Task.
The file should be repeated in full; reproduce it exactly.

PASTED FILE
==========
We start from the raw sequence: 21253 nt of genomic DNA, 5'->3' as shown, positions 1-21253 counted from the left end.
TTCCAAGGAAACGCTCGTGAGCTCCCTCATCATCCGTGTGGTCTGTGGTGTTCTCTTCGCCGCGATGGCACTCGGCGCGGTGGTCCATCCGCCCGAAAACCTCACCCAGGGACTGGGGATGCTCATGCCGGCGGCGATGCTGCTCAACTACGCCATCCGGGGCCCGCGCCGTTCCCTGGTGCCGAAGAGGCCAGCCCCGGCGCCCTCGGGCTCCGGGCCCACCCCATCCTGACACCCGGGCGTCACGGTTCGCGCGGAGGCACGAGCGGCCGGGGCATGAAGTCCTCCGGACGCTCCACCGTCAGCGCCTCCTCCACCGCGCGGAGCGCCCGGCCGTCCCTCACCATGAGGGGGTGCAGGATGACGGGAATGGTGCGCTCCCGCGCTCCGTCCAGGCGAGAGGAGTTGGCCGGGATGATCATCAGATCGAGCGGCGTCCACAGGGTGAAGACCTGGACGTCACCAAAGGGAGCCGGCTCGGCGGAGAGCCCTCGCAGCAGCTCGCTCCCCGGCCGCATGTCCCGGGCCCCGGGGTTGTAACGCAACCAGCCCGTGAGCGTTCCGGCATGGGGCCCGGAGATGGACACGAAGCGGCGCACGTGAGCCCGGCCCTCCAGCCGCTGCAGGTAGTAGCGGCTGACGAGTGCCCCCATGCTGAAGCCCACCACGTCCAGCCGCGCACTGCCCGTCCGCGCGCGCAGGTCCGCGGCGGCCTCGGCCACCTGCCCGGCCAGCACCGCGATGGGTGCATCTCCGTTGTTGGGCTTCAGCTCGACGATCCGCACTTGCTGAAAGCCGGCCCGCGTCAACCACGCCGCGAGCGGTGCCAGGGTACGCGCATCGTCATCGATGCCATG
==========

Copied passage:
We start from the raw sequence: 21253 nt of genomic DNA, 5'->3' as shown, positions 1-21253 counted from the left end.
TTCCAAGGAAACGCTCGTGAGCTCCCTCATCATCCGTGTGGTCTGTGGTGTTCTCTTCGCCGCGATGGCACTCGGCGCGGTGGTCCATCCGCCCGAAAACCTCACCCAGGGACTGGGGATGCTCATGCCGGCGGCGATGCTGCTCAACTACGCCATCCGGGGCCCGCGCCGTTCCCTGGTGCCGAAGAGGCCAGCCCCGGCGCCCTCGGGCTCCGGGCCCACCCCATCCTGACACCCGGGCGTCACGGTTCGCGCGGAGGCACGAGCGGCCGGGGCATGAAGTCCTCCGGACGCTCCACCGTCAGCGCCTCCTCCACCGCGCGGAGCGCCCGGCCGTCCCTCACCATGAGGGGGTGCAGGATGACGGGAATGGTGCGCTCCCGCGCTCCGTCCAGGCGAGAGGAGTTGGCCGGGATGATCATCAGATCGAGCGGCGTCCACAGGGTGAAGACCTGGACGTCACCAAAGGGAGCCGGCTCGGCGGAGAGCCCTCGCAGCAGCTCGCTCCCCGGCCGCATGTCCCGGGCCCCGGGGTTGTAACGCAACCAGCCCGTGAGCGTTCCGGCATGGGGCCCGGAGATGGACACGAAGCGGCGCACGTGAGCCCGGCCCTCCAGCCGCTGCAGGTAGTAGCGGCTGACGAGTGCCCCCATGCTGAAGCCCACCACGTCCAGCCGCGCACTGCCCGTCCGCGCGCGCAGGTCCGCGGCGGCCTCGGCCACCTGCCCGGCCAGCACCGCGATGGGTGCATCTCCGTTGTTGGGCTTCAGCTCGACGATCCGCACTTGCTGAAAGCCGGCCCGCGTCAACCACGCCGCGAGCGGTGCCAGGGTACGCGCATCGTCATCGATGCCATG